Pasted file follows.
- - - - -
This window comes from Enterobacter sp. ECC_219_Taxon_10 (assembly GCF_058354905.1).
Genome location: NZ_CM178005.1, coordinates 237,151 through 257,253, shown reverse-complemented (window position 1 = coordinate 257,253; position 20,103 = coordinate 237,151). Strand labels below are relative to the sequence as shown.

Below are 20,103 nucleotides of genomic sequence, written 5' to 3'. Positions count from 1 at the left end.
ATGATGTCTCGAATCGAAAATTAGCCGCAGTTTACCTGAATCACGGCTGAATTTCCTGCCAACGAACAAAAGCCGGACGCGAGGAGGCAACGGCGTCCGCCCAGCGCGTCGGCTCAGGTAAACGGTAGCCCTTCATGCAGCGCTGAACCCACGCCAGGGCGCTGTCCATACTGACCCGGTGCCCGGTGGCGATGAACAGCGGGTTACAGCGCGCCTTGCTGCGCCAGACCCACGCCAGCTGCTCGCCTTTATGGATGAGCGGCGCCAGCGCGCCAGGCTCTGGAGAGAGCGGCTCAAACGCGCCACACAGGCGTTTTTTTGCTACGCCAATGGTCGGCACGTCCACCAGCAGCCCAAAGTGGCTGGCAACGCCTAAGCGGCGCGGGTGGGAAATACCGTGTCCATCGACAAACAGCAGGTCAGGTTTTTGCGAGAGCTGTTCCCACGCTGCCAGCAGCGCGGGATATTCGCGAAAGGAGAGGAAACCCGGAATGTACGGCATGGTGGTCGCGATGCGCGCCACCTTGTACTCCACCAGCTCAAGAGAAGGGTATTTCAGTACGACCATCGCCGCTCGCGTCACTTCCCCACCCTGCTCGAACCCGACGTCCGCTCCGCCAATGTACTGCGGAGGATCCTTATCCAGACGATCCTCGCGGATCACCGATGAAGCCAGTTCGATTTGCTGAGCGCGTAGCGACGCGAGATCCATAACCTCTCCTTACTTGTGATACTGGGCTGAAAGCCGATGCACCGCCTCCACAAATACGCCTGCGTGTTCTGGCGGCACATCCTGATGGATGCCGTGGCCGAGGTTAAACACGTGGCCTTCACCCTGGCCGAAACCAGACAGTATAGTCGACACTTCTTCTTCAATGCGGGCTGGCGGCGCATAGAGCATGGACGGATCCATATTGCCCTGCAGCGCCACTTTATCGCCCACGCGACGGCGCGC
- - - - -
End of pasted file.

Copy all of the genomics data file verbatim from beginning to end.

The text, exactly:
This window comes from Enterobacter sp. ECC_219_Taxon_10 (assembly GCF_058354905.1).
Genome location: NZ_CM178005.1, coordinates 237,151 through 257,253, shown reverse-complemented (window position 1 = coordinate 257,253; position 20,103 = coordinate 237,151). Strand labels below are relative to the sequence as shown.

Below are 20,103 nucleotides of genomic sequence, written 5' to 3'. Positions count from 1 at the left end.
ATGATGTCTCGAATCGAAAATTAGCCGCAGTTTACCTGAATCACGGCTGAATTTCCTGCCAACGAACAAAAGCCGGACGCGAGGAGGCAACGGCGTCCGCCCAGCGCGTCGGCTCAGGTAAACGGTAGCCCTTCATGCAGCGCTGAACCCACGCCAGGGCGCTGTCCATACTGACCCGGTGCCCGGTGGCGATGAACAGCGGGTTACAGCGCGCCTTGCTGCGCCAGACCCACGCCAGCTGCTCGCCTTTATGGATGAGCGGCGCCAGCGCGCCAGGCTCTGGAGAGAGCGGCTCAAACGCGCCACACAGGCGTTTTTTTGCTACGCCAATGGTCGGCACGTCCACCAGCAGCCCAAAGTGGCTGGCAACGCCTAAGCGGCGCGGGTGGGAAATACCGTGTCCATCGACAAACAGCAGGTCAGGTTTTTGCGAGAGCTGTTCCCACGCTGCCAGCAGCGCGGGATATTCGCGAAAGGAGAGGAAACCCGGAATGTACGGCATGGTGGTCGCGATGCGCGCCACCTTGTACTCCACCAGCTCAAGAGAAGGGTATTTCAGTACGACCATCGCCGCTCGCGTCACTTCCCCACCCTGCTCGAACCCGACGTCCGCTCCGCCAATGTACTGCGGAGGATCCTTATCCAGACGATCCTCGCGGATCACCGATGAAGCCAGTTCGATTTGCTGAGCGCGTAGCGACGCGAGATCCATAACCTCTCCTTACTTGTGATACTGGGCTGAAAGCCGATGCACCGCCTCCACAAATACGCCTGCGTGTTCTGGCGGCACATCCTGATGGATGCCGTGGCCGAGGTTAAACACGTGGCCTTCACCCTGGCCGAAACCAGACAGTATAGTCGACACTTCTTCTTCAATGCGGGCTGGCGGCGCATAGAGCATGGACGGATCCATATTGCCCTGCAGCGCCACTTTATCGCCCACGCGACGGCGCGC